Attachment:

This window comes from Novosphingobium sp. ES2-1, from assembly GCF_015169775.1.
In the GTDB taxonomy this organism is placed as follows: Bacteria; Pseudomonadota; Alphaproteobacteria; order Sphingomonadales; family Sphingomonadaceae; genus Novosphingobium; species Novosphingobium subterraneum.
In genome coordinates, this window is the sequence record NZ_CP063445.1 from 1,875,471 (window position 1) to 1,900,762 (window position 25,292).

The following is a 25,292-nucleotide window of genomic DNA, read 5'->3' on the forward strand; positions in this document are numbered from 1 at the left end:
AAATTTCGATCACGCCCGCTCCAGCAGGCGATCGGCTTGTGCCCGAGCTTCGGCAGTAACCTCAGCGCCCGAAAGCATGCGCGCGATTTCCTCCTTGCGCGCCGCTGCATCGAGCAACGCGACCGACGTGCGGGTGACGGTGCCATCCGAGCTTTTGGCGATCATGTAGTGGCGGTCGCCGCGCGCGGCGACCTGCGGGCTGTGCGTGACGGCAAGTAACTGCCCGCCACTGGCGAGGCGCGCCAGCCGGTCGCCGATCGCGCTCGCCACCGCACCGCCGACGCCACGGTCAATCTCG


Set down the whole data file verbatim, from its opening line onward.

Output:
This window comes from Novosphingobium sp. ES2-1, from assembly GCF_015169775.1.
In the GTDB taxonomy this organism is placed as follows: Bacteria; Pseudomonadota; Alphaproteobacteria; order Sphingomonadales; family Sphingomonadaceae; genus Novosphingobium; species Novosphingobium subterraneum.
In genome coordinates, this window is the sequence record NZ_CP063445.1 from 1,875,471 (window position 1) to 1,900,762 (window position 25,292).

The following is a 25,292-nucleotide window of genomic DNA, read 5'->3' on the forward strand; positions in this document are numbered from 1 at the left end:
AAATTTCGATCACGCCCGCTCCAGCAGGCGATCGGCTTGTGCCCGAGCTTCGGCAGTAACCTCAGCGCCCGAAAGCATGCGCGCGATTTCCTCCTTGCGCGCCGCTGCATCGAGCAACGCGACCGACGTGCGGGTGACGGTGCCATCCGAGCTTTTGGCGATCATGTAGTGGCGGTCGCCGCGCGCGGCGACCTGCGGGCTGTGCGTGACGGCAAGTAACTGCCCGCCACTGGCGAGGCGCGCCAGCCGGTCGCCGATCGCGCTCGCCACCGCACCGCCGACGCCACGGTCAATCTCG